How the disaster affected entities depend upon each other is crucial information for preparing the recovery sequence in the disaster recovery plan. Once the list of affected entities is prepared and each entity's business criticality and failure tendency is assessed, it is time to analyze various recovery methods available for each entity and determine the best suitable recovery method for each.
In the case of data systems, for example, the recovery mechanism usually involves having the critical data systems replicated somewhere else in the network and putting them online with the latest backed up data available. Considering multiple options and variations of disaster recovery mechanisms available, it is necessary to carefully evaluate the best suitable recovery mechanism for an affected entity in a particular organization.
The roles, responsibilities, and reporting hierarchy of different committee members should be clearly defined both during normal operations and in the case of a disaster emergency. Note that not all the members of the Disaster Recovery Committee may actively participate in the actual disaster recovery. Quick and precise detection of a disaster event and having an appropriate communication plan are the key for reducing the effects of the incoming emergency; in some cases it may give enough time to allow system personnel to implement actions gracefully, thus reducing the impact of the disaster. The Cisco Disaster Recovery as a Service Solution (DRaaS) and In-Cloud Disaster Recovery architectures described in this document are designed to provide a new set of related capabilities allowing Virtualized Multiservice Data Center (VMDC)-based Cloud Service Provider (CSPs) to enhance their addressable market, financial performance, and differentiation vs.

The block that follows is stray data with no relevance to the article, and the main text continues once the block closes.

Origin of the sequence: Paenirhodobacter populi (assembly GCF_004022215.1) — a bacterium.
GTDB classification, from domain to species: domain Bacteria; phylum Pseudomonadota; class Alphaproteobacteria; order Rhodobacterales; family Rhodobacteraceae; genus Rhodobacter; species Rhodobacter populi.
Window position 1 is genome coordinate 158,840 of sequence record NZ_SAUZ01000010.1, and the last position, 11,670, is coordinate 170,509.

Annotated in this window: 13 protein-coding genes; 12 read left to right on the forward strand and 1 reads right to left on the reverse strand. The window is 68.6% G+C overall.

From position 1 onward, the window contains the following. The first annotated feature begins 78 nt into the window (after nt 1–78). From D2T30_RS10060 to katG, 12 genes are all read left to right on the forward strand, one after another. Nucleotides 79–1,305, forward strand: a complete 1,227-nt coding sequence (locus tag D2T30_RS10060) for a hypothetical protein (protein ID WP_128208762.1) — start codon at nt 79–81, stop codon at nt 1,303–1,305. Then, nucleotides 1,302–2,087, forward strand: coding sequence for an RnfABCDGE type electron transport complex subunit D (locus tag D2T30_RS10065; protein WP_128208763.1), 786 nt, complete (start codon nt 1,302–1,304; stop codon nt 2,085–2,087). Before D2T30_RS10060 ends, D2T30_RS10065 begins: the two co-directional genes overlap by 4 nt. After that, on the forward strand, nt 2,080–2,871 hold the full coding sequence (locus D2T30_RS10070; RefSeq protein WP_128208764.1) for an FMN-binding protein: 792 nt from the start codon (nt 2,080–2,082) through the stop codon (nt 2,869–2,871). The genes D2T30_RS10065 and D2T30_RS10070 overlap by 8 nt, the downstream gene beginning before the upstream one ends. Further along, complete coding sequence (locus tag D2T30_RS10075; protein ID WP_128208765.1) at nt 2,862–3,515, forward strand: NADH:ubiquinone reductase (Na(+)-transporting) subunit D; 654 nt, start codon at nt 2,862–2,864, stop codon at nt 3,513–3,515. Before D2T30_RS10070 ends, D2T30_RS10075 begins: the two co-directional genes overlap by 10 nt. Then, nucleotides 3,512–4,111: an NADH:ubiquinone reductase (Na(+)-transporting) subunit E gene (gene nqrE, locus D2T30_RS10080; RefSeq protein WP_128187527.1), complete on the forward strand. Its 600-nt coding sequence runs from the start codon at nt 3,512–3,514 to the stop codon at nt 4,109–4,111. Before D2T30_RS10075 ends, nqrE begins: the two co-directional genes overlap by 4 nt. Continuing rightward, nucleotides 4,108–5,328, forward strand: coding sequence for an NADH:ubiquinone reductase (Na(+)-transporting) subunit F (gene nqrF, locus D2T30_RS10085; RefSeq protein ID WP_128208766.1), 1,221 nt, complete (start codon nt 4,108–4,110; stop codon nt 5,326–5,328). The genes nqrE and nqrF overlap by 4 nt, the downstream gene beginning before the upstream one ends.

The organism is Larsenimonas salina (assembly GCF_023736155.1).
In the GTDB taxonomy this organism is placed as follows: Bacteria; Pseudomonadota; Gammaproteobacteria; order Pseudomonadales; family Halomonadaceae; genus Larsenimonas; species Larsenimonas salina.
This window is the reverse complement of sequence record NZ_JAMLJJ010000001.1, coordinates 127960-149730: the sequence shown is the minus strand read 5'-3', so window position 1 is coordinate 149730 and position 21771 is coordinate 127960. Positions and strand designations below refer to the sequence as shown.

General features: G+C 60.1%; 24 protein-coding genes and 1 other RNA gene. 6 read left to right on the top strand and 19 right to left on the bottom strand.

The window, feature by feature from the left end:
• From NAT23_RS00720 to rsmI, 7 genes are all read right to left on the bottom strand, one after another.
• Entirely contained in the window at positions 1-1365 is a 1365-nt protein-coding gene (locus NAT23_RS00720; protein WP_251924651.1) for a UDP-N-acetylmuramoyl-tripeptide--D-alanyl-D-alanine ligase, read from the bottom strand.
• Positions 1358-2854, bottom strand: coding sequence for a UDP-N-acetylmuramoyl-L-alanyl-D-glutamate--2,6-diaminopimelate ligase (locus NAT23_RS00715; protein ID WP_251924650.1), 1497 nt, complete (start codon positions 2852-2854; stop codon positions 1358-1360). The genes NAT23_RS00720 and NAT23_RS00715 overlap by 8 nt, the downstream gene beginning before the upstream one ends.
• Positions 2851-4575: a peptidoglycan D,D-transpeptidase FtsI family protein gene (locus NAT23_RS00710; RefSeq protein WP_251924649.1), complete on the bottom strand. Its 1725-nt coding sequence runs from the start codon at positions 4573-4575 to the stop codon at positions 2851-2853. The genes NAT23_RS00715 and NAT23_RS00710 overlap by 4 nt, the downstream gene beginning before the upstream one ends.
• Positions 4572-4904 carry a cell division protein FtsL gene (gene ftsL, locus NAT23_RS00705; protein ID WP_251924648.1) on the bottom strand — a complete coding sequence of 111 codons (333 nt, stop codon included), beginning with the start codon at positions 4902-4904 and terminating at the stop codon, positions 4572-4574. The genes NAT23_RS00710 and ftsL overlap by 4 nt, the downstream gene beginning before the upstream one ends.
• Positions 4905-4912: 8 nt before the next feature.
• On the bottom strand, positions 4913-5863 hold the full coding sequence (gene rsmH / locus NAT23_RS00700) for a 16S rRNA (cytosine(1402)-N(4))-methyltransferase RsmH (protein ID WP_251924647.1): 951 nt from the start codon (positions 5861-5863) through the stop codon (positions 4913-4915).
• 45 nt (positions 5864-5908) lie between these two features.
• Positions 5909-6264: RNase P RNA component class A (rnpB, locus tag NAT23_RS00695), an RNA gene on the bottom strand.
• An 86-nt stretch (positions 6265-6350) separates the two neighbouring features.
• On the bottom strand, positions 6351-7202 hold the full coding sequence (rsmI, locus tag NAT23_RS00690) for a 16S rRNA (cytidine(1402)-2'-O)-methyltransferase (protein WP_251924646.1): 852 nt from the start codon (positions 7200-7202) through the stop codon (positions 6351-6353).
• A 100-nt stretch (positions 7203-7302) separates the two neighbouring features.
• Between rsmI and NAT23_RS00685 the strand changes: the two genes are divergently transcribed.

The key end-user consumable services being enabled by this system architecture will enable a CSP to offer disaster recovery for both physical and virtual servers from a customer data center to a CSP virtual private cloud (VPC). The traditional disaster recovery (DR) system constitutes a substantial portion of expenses annually. Figure 1-4 is a financial model that presents the monetization opportunity for SPs associated with the deployment of the Cisco DRaaS system architecture. Looking at the Forrester results, the majority of the respondents are either not interested or have no plans for implementing a disaster recovery solution. Zerto conducted a survey to gain a better understanding of why organizations are hesitant to implement a disaster recovery solution.
To gauge the level of satisfaction with those that have implemented a disaster recovery solution, Zerto asked questions that would provide insight to the actual effectiveness of the disaster recovery solution in place (Figure 1-7). Both the Forrester and the Zerto studies indicate that there are barriers that need to be addressed to achieve wide-scale adoption of disaster recovery at the enterprise level and also from a service provider level. Even if the hardware cost barrier can be overcome, traditional disaster recovery solutions requires a great deal of administrative effort to implement. Together, Cisco VMDC and UCS reduce infrastructure expenditures (CAPEX) and operational expenses (OPEX) to increase profitability by reducing the number of devices that must be purchased, cabled, configured, powered, cooled, and secured.